On the other hand, apart from the fact that the AL30 bond is used for these operations, the price of said instrument acts as a thermometer of market expectations. The fact that, for example, the value of an instrument that matures in 2030 is rising, means that the market would be discounting a change of government and looks optimistically at that change.

Looking optimistically at a change of government, when there are still 12 months left for that to happen, generates greater turbulence in the present, directly impacting variables, including the price of dollars, whether alternative or informal.

In addition to bonds and the CCL dollar, there are other instruments and conditions to take into account to predict the movement of the informal dollar.

On the one hand, as we mentioned, the blue dollar operates in an informal market, so anyone can resort to it. The fact of living in a highly regulated economy, with countless restrictions and exchange rate traps, increasingly promotes the purchase of this currency. As impediments continue to be placed, the demand for the blue dollar will continue to increase, and therefore its price as well.

On the other hand, the reference interest rate set by the Central Bank of the Argentine Republic can act as a moderator of the price of the dollar. As the BCRA raises the rate, there could be more incentives to allocate the extra funds to instruments in pesos and not allocate them to the purchase of dollars, so that their demand could cool down a bit and, thus, their price. The point is that although it can serve to encourage financial investments in pesos and thus discourage the purchase of dollars, at the same time, it ends up discouraging productive investments because it is more profitable to place a Fixed Term than to buy a machine to increase production and thus give more employment. Just for these “cons“The thing about the interest rate rise is that the Central Bank regulates it and does not raise it forever. In fact, compared to the latest inflation data for the month of December, the BCRA decided not to change the interest rate, leaving it at the 75.0% annual nominal.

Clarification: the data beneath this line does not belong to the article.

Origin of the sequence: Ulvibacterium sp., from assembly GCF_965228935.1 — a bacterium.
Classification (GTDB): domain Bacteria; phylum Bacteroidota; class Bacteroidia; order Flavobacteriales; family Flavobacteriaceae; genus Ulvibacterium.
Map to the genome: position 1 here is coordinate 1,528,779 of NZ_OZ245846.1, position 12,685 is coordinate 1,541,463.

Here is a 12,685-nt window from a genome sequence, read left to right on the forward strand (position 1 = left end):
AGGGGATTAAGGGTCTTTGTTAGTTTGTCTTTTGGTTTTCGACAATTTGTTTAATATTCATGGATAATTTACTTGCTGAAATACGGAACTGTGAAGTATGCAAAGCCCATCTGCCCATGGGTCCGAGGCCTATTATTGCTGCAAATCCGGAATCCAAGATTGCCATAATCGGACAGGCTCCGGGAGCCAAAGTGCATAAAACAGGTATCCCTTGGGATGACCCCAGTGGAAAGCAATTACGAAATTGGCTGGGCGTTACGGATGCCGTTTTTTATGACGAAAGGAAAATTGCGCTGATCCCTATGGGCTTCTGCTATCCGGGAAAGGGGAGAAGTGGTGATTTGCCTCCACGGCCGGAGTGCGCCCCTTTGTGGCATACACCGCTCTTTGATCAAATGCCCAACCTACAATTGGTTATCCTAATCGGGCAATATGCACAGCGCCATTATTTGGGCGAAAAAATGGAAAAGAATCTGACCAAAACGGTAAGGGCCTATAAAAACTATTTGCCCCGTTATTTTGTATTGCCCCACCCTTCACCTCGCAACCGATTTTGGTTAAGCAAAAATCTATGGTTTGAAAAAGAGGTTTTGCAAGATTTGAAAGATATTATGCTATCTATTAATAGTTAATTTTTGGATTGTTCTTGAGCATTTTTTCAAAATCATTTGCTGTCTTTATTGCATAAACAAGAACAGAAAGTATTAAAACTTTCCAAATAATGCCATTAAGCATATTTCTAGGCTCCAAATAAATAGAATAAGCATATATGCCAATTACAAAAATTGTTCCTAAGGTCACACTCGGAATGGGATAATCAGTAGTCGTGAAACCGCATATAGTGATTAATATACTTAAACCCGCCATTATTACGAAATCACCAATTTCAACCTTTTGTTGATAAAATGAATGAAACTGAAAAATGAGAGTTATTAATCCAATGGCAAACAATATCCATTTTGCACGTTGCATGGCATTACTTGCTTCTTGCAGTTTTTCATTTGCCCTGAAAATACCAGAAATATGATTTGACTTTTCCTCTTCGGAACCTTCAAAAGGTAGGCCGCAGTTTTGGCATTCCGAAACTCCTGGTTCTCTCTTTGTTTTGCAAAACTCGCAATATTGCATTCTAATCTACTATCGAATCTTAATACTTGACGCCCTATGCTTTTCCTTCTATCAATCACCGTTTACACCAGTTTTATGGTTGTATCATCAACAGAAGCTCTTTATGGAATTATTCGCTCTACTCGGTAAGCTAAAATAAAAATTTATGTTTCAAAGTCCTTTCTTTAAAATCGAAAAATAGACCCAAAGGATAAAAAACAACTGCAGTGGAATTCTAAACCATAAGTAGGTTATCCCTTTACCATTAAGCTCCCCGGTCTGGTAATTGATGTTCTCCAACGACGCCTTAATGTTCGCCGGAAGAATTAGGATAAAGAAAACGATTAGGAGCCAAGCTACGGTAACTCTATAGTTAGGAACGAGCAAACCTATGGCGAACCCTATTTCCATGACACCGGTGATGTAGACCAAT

Regarding the future movements of the blue, the last months of the year 2022 its price was ironed around $295. Depending on the place and the volume traded, said average may have been $2 or $3 higher or lower. Later, due to a seasonal issue, in December the blue woke up and its price rose sharply. As of January, and again due to a seasonal issue, we believed that the price could stabilize between $350/$360. However, that did not happen, as it continued to rise. This may be due to the delay that it had during 2022 with respect to inflation.

The parallel dollar grew 69.0% year-on-year. Seen from this perspective, there is still a long way to go. Also, let’s remember that March is usually one of the most intense months of the year, it is generally when we experience spikes in inflation. Having said this, we believe that the currency may find some calm during the month of February, we estimate that it will reheat engines for the month of March.

Degree in Business Administration. Consultant Salvador Di Stefano

Source: Ambito